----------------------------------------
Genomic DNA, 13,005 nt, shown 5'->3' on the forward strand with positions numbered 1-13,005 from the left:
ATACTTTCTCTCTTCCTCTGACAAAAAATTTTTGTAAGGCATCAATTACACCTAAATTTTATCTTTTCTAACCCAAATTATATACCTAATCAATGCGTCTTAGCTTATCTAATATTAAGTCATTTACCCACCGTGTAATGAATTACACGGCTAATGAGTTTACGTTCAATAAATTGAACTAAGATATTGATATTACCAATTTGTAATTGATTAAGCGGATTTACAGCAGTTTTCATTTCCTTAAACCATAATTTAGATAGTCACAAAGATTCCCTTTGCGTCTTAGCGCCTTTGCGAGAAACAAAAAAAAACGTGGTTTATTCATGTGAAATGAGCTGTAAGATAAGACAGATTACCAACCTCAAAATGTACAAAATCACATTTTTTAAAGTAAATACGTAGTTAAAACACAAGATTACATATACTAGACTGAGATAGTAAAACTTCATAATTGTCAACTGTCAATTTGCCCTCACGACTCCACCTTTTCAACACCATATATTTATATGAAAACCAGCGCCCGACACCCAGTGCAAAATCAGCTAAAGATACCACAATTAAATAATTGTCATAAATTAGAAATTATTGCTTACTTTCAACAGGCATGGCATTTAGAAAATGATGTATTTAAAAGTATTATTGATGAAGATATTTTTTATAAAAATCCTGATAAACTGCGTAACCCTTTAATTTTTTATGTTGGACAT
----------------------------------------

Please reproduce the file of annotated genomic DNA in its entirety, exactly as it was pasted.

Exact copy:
Genomic DNA, 13,005 nt, shown 5'->3' on the forward strand with positions numbered 1-13,005 from the left:
ATACTTTCTCTCTTCCTCTGACAAAAAATTTTTGTAAGGCATCAATTACACCTAAATTTTATCTTTTCTAACCCAAATTATATACCTAATCAATGCGTCTTAGCTTATCTAATATTAAGTCATTTACCCACCGTGTAATGAATTACACGGCTAATGAGTTTACGTTCAATAAATTGAACTAAGATATTGATATTACCAATTTGTAATTGATTAAGCGGATTTACAGCAGTTTTCATTTCCTTAAACCATAATTTAGATAGTCACAAAGATTCCCTTTGCGTCTTAGCGCCTTTGCGAGAAACAAAAAAAAACGTGGTTTATTCATGTGAAATGAGCTGTAAGATAAGACAGATTACCAACCTCAAAATGTACAAAATCACATTTTTTAAAGTAAATACGTAGTTAAAACACAAGATTACATATACTAGACTGAGATAGTAAAACTTCATAATTGTCAACTGTCAATTTGCCCTCACGACTCCACCTTTTCAACACCATATATTTATATGAAAACCAGCGCCCGACACCCAGTGCAAAATCAGCTAAAGATACCACAATTAAATAATTGTCATAAATTAGAAATTATTGCTTACTTTCAACAGGCATGGCATTTAGAAAATGATGTATTTAAAAGTATTATTGATGAAGATATTTTTTATAAAAATCCTGATAAACTGCGTAACCCTTTAATTTTTTATGTTGGACAT